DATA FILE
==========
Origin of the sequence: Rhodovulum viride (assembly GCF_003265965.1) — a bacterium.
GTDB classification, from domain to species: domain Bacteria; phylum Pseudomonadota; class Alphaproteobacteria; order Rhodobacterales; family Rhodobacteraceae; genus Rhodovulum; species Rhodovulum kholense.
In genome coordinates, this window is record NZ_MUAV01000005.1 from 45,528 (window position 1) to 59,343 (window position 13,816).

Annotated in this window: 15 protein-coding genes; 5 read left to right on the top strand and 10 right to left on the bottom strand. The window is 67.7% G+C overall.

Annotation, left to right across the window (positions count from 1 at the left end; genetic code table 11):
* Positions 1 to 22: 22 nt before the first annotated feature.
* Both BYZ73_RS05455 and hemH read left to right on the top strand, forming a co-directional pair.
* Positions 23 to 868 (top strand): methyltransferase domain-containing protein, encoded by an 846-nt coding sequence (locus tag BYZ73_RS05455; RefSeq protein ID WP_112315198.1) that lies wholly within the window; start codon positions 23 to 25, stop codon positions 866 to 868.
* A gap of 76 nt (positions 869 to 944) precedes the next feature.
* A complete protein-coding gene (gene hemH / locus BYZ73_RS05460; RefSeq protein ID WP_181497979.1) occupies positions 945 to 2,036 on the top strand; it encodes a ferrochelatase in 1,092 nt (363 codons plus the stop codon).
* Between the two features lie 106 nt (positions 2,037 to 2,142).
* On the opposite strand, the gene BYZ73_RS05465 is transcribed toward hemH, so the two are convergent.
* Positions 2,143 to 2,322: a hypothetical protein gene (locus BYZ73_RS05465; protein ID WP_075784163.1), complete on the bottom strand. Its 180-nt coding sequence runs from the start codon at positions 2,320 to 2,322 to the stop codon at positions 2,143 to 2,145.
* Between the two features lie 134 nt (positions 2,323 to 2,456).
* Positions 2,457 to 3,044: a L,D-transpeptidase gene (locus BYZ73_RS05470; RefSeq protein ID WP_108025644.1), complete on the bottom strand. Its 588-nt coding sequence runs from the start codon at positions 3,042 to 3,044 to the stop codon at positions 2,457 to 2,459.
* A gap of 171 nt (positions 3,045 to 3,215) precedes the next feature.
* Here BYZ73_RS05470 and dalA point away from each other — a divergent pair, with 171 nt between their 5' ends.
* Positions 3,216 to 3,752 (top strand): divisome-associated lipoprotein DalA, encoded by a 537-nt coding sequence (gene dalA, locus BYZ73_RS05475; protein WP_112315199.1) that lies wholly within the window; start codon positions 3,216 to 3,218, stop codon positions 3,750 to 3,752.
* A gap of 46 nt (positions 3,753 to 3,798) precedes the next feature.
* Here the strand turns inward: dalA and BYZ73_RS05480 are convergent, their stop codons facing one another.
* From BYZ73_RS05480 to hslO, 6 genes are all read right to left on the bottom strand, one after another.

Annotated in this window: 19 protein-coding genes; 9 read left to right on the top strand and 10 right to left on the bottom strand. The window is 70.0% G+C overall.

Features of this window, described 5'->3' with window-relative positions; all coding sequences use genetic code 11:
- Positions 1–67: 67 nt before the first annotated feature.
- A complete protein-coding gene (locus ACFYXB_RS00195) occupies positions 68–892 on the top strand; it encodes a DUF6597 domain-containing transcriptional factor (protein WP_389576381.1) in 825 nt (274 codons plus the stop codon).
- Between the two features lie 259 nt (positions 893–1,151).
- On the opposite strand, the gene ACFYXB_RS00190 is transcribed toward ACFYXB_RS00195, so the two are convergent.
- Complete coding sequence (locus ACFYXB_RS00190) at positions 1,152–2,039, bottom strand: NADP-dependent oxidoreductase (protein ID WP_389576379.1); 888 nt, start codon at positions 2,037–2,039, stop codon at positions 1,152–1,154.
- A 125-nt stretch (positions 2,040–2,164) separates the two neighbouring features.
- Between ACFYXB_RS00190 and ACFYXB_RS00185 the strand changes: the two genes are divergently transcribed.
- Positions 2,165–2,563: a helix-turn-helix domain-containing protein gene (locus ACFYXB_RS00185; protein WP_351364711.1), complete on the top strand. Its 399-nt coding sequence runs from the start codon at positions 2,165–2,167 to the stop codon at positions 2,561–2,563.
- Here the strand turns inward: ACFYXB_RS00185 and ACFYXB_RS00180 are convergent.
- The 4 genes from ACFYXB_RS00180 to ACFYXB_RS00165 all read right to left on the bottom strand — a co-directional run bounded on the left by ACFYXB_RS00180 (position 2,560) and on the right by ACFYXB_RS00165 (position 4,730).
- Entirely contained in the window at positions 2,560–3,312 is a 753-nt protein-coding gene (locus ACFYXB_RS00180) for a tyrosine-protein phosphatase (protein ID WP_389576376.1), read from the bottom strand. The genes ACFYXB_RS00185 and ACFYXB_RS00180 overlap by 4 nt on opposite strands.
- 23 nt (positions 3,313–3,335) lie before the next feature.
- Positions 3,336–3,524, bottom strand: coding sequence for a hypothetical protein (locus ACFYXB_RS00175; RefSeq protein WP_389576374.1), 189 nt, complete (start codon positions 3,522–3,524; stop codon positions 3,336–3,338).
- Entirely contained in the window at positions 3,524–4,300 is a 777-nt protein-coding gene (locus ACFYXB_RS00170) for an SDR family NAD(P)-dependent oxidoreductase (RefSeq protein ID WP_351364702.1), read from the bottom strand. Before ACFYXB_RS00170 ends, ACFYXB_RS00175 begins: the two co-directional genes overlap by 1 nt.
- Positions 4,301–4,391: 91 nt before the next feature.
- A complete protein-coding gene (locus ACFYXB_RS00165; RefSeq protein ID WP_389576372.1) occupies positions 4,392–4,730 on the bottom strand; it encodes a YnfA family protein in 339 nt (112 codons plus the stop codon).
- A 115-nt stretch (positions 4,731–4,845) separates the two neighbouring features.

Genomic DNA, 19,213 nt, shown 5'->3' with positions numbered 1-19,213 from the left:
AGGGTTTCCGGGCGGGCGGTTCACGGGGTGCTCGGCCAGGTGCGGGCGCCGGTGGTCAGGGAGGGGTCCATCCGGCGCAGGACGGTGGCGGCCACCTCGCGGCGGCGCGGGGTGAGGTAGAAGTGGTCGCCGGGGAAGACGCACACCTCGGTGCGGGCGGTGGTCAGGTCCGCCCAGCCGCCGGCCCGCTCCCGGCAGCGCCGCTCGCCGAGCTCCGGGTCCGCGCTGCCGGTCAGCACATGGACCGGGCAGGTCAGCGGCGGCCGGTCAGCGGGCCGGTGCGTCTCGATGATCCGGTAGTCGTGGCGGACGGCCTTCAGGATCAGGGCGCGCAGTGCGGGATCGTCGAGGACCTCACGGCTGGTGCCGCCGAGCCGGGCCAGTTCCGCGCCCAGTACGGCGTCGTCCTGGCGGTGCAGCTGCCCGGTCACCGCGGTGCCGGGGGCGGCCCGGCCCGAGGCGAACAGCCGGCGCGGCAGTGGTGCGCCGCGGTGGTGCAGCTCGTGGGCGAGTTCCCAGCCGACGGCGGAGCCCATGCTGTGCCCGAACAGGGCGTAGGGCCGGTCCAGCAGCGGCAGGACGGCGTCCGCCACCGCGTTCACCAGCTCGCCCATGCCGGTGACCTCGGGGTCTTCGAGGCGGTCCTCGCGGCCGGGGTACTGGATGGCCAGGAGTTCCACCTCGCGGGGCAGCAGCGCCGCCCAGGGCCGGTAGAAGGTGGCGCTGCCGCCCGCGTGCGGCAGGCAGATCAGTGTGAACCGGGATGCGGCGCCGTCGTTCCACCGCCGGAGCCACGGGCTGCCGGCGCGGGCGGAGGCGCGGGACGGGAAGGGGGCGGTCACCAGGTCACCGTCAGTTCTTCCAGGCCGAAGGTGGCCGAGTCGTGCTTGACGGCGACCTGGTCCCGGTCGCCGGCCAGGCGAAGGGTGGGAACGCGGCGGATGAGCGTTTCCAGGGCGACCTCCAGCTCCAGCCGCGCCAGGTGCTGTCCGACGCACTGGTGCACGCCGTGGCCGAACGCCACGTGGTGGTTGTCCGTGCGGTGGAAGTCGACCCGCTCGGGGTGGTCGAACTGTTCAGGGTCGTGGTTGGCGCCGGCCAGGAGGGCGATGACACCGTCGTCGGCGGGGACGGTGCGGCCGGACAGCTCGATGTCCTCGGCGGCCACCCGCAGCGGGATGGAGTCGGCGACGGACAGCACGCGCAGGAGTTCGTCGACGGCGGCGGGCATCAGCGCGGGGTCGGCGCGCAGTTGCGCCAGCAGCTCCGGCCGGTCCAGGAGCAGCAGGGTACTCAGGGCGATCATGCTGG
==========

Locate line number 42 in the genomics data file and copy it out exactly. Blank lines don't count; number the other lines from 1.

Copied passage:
AGGGTTTCCGGGCGGGCGGTTCACGGGGTGCTCGGCCAGGTGCGGGCGCCGGTGGTCAGGGAGGGGTCCATCCGGCGCAGGACGGTGGCGGCCACCTCGCGGCGGCGCGGGGTGAGGTAGAAGTGGTCGCCGGGGAAGACGCACACCTCGGTGCGGGCGGTGGTCAGGTCCGCCCAGCCGCCGGCCCGCTCCCGGCAGCGCCGCTCGCCGAGCTCCGGGTCCGCGCTGCCGGTCAGCACATGGACCGGGCAGGTCAGCGGCGGCCGGTCAGCGGGCCGGTGCGTCTCGATGATCCGGTAGTCGTGGCGGACGGCCTTCAGGATCAGGGCGCGCAGTGCGGGATCGTCGAGGACCTCACGGCTGGTGCCGCCGAGCCGGGCCAGTTCCGCGCCCAGTACGGCGTCGTCCTGGCGGTGCAGCTGCCCGGTCACCGCGGTGCCGGGGGCGGCCCGGCCCGAGGCGAACAGCCGGCGCGGCAGTGGTGCGCCGCGGTGGTGCAGCTCGTGGGCGAGTTCCCAGCCGACGGCGGAGCCCATGCTGTGCCCGAACAGGGCGTAGGGCCGGTCCAGCAGCGGCAGGACGGCGTCCGCCACCGCGTTCACCAGCTCGCCCATGCCGGTGACCTCGGGGTCTTCGAGGCGGTCCTCGCGGCCGGGGTACTGGATGGCCAGGAGTTCCACCTCGCGGGGCAGCAGCGCCGCCCAGGGCCGGTAGAAGGTGGCGCTGCCGCCCGCGTGCGGCAGGCAGATCAGTGTGAACCGGGATGCGGCGCCGTCGTTCCACCGCCGGAGCCACGGGCTGCCGGCGCGGGCGGAGGCGCGGGACGGGAAGGGGGCGGTCACCAGGTCACCGTCAGTTCTTCCAGGCCGAAGGTGGCCGAGTCGTGCTTGACGGCGACCTGGTCCCGGTCGCCGGCCAGGCGAAGGGTGGGAACGCGGCGGATGAGCGTTTCCAGGGCGACCTCCAGCTCCAGCCGCGCCAGGTGCTGTCCGACGCACTGGTGCACGCCGTGGCCGAACGCCACGTGGTGGTTGTCCGTGCGGTGGAAGTCGACCCGCTCGGGGTGGTCGAACTGTTCAGGGTCGTGGTTGGCGCCGGCCAGGAGGGCGATGACACCGTCGTCGGCGGGGACGGTGCGGCCGGACAGCTCGATGTCCTCGGCGGCCACCCGCAGCGGGATGGAGTCGGCGACGGACAGCACGCGCAGGAGTTCGTCGACGGCGGCGGGCATCAGCGCGGGGTCGGCGCGCAGTTGCGCCAGCAGCTCCGGCCGGTCCAGGAGCAGCAGGGTACTCAGGGCGATCATGCTGG